// My opion: the string is copied to


Yes, that's what happens, I think. The string is put on the stack first, 
than, by push_back, a new element is created on the heap, including a 
string object, which is crated using a copy constructor taking 
CurrentLine as the argument.

So, I don't much stack usage here.

Author: Simon (Guest)
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I don't SEE much stack usage here, I meant... sorry, it's late... :-)

Author: HaseHase (Guest)
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Hello,

why do you think that the string is allocated at the heap?
The string is allocated  at the local stack and the list is allocated at 
the local stack.
Please use a complier at a pc and check it.

CU

Author: Simon Huwyler (simi)
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Still me, but now logged in:

The list is allocated on the stack, as you say. But what exactly IS a 
"list object", when it's allocated? It's an object containing only a 
"first" and a "last" pointer. Do you agree?

Then, here:
std::string CurrentLine(Line);

a string object is allocated at the stack, as you say. (btw: Depending 
on the implementation, this means, that on the stack, there is more or 
less only a pointer, and on the heap(!!), the real data is allocated. 
But as I said, this depends on the implementation of std::string. Some 
implementations I've seen, put small strings completely on the stack, 
and larger ones on the heap. But let us assume now, that the string is 
allocated entierly on the stack.)

Now let's look at this line:
pHistory->push_back(CurrentLine);

You think, that the object CurrentLine is appended to the list, but 
that's not true. What really happens, is as follows:

The list object (which, as you say, is located on the stack) allocates a 
"list item" on the heap. This list item has room for:
-a "next" pointer
-a "previous" pointer
-a string object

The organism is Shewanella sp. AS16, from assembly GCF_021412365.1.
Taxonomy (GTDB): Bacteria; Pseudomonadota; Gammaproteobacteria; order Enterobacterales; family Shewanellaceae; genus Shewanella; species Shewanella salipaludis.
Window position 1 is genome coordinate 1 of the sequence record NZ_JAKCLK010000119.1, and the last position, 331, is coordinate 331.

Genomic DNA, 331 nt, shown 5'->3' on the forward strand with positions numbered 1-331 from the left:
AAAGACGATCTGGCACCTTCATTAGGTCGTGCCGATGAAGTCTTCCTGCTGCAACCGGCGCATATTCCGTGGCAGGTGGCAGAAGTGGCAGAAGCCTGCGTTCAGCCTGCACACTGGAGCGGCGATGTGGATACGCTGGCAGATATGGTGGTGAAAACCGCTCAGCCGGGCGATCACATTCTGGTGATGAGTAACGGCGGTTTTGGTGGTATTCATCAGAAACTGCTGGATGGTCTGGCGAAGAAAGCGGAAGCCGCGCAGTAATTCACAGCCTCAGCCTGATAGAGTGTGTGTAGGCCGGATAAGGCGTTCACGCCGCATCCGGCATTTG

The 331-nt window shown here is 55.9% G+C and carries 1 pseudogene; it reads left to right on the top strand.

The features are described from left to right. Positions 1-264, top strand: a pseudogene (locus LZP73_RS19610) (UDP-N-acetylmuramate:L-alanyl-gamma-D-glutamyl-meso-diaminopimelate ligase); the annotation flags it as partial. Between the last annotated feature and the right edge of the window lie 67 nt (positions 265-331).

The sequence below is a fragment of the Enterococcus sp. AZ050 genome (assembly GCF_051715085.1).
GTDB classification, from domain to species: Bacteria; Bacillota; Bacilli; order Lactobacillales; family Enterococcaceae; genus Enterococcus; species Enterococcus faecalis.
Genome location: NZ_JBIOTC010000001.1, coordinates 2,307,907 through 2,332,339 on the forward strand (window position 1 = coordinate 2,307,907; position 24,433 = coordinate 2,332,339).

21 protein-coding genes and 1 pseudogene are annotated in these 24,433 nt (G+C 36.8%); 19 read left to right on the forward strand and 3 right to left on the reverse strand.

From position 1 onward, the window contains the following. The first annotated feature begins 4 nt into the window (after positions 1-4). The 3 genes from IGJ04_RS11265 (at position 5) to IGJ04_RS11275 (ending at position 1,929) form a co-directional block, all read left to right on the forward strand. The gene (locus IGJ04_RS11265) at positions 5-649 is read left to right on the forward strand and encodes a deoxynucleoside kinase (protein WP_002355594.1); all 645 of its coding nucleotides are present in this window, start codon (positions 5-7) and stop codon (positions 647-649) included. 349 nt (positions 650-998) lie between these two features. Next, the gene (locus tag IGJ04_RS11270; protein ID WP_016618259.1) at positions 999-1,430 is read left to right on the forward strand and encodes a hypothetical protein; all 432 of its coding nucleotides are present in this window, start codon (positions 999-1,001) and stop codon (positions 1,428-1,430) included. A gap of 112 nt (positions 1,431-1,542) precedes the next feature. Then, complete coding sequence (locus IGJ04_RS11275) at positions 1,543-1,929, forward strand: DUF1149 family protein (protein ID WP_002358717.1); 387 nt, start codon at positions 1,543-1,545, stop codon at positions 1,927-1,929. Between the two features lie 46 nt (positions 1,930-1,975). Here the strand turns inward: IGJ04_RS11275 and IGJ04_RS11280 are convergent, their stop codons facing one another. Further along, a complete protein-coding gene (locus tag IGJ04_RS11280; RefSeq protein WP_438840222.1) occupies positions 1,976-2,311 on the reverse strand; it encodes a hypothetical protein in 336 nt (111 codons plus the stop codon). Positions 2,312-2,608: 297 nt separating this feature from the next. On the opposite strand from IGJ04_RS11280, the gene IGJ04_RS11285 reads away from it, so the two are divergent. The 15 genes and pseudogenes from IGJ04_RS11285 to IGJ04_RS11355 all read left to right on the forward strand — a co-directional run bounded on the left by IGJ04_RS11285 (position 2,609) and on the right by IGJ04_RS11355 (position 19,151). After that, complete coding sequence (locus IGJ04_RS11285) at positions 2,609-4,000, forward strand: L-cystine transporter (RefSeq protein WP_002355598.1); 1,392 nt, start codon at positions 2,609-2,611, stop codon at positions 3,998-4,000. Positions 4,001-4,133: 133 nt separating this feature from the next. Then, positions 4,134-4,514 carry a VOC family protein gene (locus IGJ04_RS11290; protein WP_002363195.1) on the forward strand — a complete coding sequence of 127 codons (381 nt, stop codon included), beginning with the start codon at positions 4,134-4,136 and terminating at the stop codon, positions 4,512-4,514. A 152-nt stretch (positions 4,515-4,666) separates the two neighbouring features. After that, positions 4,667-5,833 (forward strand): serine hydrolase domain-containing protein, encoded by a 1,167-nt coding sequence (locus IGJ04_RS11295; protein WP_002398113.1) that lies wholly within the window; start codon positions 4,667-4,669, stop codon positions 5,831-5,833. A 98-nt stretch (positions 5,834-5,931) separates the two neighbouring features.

Then, CurrentLine is copied into this "list item" using a copy 
constructor.

Have a look at this:
http://www.cplusplus.com/reference/stl/list/push_back/

Could you explain, how a list object could ever push_back() items on the 
stack? That's impossible! push_back has its own stack frame, which is 
"cleaned up" (by setting the SP) just after exiting. So, the item would 
be "deleted" (a.e is not accessible any more) as well, as soon as 
push_back() ends.

Greets
Simon

Author: Thomas H. (Guest)
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Hey guys,

interesting discussion.

I tend to agree to Simon, mainly because I cant imagine a way to 
'allocate' something on the stack while a function runs. Maybe its 
different with arm architecture, but with traditional (x86) 
architectures, the stack layout (aka stack frame) is fixed at function 
entry. So the only place to allocate something dynamically is the heap.

Which brings me back to my original question. I have some 56k from the 
end of the bss section to the end of the RAM, which are shared by the 
heap (growing upward) and the stack (growing downward). So how come, it 
is enough, when I explicitly allocate on the heap, and it fails, when I 
automatically allocate (parts of the objects) on the stack?

Greetings,

Tommi

Author: Simon Huwyler (simi)
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Thomas H. wrote:
> Maybe its
> different with arm architecture,

no, this is a principle common to all architectures. So, the items are 
definitively allocated on the heap.

>Which brings me back to my original question.

I don't quite see where the problem could be. But have you tried 
stepping through the code to find out, what really makes the proc crash?

Author: Thomas H. (Guest)
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Simon wrote:

>But have you tried
>stepping through the code to find out, what really makes the proc crash?


I dont have a debugger for my hardware, so I can't do that.

I will work on my debug options, but for now one observation:

vector behaves the same as list, but deque works as expected.

Thank you for sharing your thoughts, I will go on to make more hardware 
peripherals (e.g. the debug port) available on my 'bare metal' system.

Tommi

Author: asda (Guest)